Here is the grading criteria:
1 star is automatically awarded … if a person submits a script, it receives a star
1 star is awarded if the submission looks like it answers the question / meets the criteria of the scenario
Therefore if a person makes a submission, that looks like it answers the question it receives two stars.
The remaining three stars are “style and points”
Some of the scenarios specify criteria for receiving style points.
- Beginner Event 7: Style points awarded if you display a summary message that states how many tools are installed
- Advanced event 1: Style points will be granted to the script that includes command line help, and custom help messages.
- Advanced Event 3:
- Extra design points awarded if the script allows for multiple week’s worth of files and automatically calculates the new file names
- Extra design points awarded if the script permits the student to supply an array of class names and therefore override the default class names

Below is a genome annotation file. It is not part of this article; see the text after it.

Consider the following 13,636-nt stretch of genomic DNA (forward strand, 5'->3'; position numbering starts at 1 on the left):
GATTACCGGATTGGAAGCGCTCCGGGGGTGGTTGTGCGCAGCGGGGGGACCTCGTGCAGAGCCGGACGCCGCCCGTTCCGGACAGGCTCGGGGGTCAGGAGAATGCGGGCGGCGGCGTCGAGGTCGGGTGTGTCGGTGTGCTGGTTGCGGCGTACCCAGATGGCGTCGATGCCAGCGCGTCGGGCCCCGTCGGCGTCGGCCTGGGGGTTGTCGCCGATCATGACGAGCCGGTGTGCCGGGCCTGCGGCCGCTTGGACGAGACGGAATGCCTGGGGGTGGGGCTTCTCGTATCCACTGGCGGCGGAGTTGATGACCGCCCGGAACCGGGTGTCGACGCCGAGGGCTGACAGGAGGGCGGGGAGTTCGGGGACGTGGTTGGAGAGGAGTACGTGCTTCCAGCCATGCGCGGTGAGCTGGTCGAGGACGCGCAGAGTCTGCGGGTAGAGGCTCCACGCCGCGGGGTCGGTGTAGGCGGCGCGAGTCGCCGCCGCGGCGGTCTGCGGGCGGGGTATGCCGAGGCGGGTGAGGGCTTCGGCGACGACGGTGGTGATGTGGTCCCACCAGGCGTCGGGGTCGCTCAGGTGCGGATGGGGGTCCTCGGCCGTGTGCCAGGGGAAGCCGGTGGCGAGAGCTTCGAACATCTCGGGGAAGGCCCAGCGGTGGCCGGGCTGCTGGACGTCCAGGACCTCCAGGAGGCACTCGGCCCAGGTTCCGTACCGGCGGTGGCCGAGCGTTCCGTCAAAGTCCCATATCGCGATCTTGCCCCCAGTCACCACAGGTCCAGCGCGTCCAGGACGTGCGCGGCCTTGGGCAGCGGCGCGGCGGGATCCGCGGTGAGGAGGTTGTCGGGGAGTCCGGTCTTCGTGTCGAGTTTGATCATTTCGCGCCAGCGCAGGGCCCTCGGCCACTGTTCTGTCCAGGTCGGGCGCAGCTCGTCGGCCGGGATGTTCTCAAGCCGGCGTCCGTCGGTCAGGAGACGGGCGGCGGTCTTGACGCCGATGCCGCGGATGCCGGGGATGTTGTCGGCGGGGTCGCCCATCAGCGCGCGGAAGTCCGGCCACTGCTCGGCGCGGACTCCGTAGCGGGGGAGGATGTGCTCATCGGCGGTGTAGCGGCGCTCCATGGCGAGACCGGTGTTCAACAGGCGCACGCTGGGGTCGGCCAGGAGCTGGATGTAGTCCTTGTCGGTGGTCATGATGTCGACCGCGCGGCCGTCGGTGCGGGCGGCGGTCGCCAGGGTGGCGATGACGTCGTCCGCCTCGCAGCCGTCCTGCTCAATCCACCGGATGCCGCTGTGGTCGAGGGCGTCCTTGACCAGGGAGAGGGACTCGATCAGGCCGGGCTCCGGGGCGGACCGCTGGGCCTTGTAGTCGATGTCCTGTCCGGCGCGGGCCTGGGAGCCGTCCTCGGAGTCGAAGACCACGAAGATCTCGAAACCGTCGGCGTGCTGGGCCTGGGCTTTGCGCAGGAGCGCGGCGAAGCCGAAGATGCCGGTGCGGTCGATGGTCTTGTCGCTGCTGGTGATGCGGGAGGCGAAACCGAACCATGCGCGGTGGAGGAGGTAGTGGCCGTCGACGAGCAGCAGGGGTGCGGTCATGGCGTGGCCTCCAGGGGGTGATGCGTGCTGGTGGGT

- Extra design points awarded if the script stores the current class names in the registry, and permits default class names, or allows for an updated registry key to store new defaults
- Style points awarded if the script uses a GUI to permit selecting the target folder.
- · Advanced Event 5: Style points given for reusable code
- · Advanced Event 10:
- Extra design points are awarded if a selectable file filter mask is implemented. Example, allow the user to select to move .mp3, .doc files, but not .xls.
- Style points are awarded for presentation of a graphical interface to select the destination folder
- Style points are awarded for presentation of a progress bar, or other visual progress indicator
For the remaining events that do not have call outs for extra points, keep the following in mind
- Reusable code
- Clarity of style
- Liberal use of comments
- Following a logical naming convention
- Anything that goes beyond the bare minimum requirements of the scenario
- Use of graphical elements (that are not specified in the script)
- Illustrates a novel approach to the problem … ie. Something you might not of thought of doing … but that makes sense once you see it.
One last thing, the intent is to provide aid in establishing the relative merit of the scripts for each category … therefore a 5 star beginner script, might not be equal to three stars if it were in the advanced category. If you give a script 5 stars (and that is fine … we are not rationing here) make sure the script is clearly an excellent script.
…” Thanks Ed for this information.
So, come on and participate in the 2010 Scripting Games. It’s going to be fun.